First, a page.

But I'm enjoying the 24/7 show. I like what I'm seeing from his training camp. And I like watching his pad work because although it's fantastic for his hand speed, I don't think, I think it's a lot of training in the comfort zone, hitting the speed ball and just, hitting the bag and hitting the pads very, very lightly with very little power I might add. And also the person, Carlos Baldomir who he's sparring with, which I think Carlos Baldomir certainly isn't the quickest, and he plods forward as opposed to move forward, so I think it's when they think they've got, if they've got Baldomir spar to emulate me, then that's a very, very good sign because I think Baldomir – no disrespect to Carlos Baldomir. When he was in the best shape of his life, when he fought Floyd he was far from fit and quick enough, so I don't know what he's going to be like when he's out of shape.

So there are a lot of positives. And I'm looking when I see Floyd in the 24/7. The trouble has risen with his hands again which is common knowledge that Floyd has bad hands. I'm just wondering from my point of view, I mean on the night if Floyd Mayweather beats Ricky Hatton, which I don't think he will, but if Floyd Mayweather was to beat Ricky Hatton and it was a fair result, I would hold me hands up and say, well I was beaten by the better man. But on the night if I beat Floyd Mayweather and it is, seems to be a very fair result, I hope Floyd Mayweather doesn't blame it on the dancing and doesn't blame it on his hands.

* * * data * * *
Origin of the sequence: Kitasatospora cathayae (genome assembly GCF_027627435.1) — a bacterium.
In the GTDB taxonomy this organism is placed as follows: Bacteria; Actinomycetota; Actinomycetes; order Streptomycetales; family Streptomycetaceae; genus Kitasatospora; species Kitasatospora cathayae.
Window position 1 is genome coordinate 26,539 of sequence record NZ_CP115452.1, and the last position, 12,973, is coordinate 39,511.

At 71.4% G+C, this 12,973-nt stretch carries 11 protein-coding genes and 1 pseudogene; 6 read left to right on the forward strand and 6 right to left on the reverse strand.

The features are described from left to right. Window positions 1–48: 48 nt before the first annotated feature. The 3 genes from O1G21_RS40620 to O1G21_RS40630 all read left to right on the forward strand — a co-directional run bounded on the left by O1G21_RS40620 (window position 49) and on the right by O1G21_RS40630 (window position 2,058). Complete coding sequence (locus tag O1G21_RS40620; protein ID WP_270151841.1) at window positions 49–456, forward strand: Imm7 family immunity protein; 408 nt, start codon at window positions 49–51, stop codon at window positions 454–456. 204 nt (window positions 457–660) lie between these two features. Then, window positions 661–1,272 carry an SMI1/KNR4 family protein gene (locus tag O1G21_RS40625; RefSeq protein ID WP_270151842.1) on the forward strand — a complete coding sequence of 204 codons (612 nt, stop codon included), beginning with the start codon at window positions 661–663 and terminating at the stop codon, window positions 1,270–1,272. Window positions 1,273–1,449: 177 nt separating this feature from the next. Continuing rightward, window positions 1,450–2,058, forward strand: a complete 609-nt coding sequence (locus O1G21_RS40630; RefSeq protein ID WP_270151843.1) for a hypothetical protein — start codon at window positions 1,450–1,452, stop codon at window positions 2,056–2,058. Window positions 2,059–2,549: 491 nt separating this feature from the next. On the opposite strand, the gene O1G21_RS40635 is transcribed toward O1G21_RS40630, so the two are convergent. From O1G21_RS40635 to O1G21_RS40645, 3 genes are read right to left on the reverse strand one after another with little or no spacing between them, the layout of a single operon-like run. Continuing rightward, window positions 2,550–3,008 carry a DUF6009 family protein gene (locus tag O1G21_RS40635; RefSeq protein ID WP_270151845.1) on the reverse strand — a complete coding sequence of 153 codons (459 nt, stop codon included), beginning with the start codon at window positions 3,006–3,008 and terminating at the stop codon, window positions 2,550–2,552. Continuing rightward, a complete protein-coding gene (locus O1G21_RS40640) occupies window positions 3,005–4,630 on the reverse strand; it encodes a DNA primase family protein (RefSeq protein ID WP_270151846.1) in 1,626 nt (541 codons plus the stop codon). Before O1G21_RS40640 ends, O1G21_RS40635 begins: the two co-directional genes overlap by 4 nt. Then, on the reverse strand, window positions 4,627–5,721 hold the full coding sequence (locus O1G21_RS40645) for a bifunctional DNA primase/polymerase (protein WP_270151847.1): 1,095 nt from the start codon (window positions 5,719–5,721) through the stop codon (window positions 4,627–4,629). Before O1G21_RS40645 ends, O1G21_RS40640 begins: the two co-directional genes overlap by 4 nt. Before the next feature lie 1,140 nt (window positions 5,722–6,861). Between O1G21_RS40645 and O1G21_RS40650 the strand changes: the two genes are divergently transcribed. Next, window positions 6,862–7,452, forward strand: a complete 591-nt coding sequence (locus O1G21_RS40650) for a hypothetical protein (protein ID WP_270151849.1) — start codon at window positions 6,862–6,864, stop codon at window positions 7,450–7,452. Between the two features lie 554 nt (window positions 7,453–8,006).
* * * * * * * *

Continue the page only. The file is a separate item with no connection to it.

ROBERT MORALES, LOS ANGELES DAILY NEWS: Listen, considering that you are going up against the fighter that most experts believe is the pound for pound best in the world, what would a victory over him mean to you in your heart, and what would it mean for your career?